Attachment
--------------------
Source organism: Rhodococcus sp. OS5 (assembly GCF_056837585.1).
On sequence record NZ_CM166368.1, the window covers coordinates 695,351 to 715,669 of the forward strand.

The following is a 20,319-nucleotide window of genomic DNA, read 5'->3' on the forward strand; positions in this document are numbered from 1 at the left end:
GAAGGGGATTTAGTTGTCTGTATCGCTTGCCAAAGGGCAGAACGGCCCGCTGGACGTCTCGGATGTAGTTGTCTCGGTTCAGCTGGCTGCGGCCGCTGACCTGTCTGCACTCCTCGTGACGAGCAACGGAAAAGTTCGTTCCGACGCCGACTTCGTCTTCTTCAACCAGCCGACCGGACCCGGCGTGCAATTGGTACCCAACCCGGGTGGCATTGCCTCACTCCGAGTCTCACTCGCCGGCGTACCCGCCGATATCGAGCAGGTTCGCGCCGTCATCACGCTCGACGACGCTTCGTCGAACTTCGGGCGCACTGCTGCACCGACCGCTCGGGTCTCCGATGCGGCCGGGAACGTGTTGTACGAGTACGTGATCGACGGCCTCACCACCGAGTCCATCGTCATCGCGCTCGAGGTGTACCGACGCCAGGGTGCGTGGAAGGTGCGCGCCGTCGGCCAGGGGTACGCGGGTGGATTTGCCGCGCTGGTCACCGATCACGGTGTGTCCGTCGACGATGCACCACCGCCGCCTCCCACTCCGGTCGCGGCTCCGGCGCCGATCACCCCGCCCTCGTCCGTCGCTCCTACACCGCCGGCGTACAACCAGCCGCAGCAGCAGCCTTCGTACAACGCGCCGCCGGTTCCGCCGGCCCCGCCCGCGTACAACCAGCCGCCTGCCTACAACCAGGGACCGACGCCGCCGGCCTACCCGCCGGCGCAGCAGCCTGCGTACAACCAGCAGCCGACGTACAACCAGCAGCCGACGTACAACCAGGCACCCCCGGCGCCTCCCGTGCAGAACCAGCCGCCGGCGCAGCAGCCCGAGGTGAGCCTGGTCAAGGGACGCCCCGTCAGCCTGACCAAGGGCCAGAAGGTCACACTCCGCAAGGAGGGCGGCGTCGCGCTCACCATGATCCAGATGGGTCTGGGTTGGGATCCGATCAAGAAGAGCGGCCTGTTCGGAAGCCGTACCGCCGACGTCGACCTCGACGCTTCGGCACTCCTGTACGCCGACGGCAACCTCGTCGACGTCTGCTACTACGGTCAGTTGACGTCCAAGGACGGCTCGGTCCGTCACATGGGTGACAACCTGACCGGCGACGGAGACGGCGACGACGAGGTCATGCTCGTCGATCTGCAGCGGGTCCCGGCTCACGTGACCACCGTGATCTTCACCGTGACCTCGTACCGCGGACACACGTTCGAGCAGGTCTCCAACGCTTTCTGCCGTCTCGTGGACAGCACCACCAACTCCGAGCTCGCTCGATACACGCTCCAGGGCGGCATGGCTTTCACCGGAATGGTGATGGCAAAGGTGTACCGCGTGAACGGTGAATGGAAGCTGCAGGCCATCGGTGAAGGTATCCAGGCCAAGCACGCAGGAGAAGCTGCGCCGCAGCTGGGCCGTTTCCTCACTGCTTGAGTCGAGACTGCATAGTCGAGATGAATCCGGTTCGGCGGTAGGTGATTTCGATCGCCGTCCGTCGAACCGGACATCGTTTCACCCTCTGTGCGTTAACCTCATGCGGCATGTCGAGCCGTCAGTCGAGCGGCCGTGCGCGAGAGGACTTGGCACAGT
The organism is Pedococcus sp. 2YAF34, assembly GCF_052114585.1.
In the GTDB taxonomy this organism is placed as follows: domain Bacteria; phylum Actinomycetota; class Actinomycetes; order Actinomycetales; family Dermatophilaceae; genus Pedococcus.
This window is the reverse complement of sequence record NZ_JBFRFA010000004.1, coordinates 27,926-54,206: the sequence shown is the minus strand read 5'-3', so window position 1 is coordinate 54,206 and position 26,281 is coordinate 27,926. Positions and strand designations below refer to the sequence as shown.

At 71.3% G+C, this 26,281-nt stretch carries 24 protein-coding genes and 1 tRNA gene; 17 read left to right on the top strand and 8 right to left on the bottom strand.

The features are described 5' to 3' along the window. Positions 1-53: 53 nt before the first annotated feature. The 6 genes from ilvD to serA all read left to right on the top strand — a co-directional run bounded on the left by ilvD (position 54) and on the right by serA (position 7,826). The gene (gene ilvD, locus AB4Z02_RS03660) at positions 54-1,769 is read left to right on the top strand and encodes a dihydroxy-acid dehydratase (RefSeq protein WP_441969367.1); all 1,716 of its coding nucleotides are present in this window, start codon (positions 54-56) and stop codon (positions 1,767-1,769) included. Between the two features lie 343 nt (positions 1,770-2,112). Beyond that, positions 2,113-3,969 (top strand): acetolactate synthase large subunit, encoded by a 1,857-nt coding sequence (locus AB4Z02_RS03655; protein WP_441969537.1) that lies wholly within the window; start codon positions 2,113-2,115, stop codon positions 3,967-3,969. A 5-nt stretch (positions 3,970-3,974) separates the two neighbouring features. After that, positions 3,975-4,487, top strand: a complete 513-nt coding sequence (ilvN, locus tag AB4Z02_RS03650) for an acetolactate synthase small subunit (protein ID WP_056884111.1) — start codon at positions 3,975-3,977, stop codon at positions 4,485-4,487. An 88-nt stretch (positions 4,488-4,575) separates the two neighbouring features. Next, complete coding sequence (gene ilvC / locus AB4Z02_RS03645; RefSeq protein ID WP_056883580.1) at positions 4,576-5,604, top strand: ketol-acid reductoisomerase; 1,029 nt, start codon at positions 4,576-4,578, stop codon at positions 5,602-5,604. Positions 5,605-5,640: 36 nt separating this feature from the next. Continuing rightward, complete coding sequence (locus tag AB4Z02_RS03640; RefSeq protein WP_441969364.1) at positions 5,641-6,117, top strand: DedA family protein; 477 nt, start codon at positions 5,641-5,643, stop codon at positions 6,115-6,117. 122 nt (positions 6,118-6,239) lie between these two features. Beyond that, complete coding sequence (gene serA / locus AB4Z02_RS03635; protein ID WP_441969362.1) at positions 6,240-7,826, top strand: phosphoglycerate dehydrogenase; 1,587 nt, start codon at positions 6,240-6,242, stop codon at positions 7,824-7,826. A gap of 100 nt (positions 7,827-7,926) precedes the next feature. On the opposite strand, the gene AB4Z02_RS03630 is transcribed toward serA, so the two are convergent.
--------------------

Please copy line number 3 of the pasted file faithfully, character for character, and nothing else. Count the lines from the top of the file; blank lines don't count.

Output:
The following is a 20,319-nucleotide window of genomic DNA, read 5'->3' on the forward strand; positions in this document are numbered from 1 at the left end: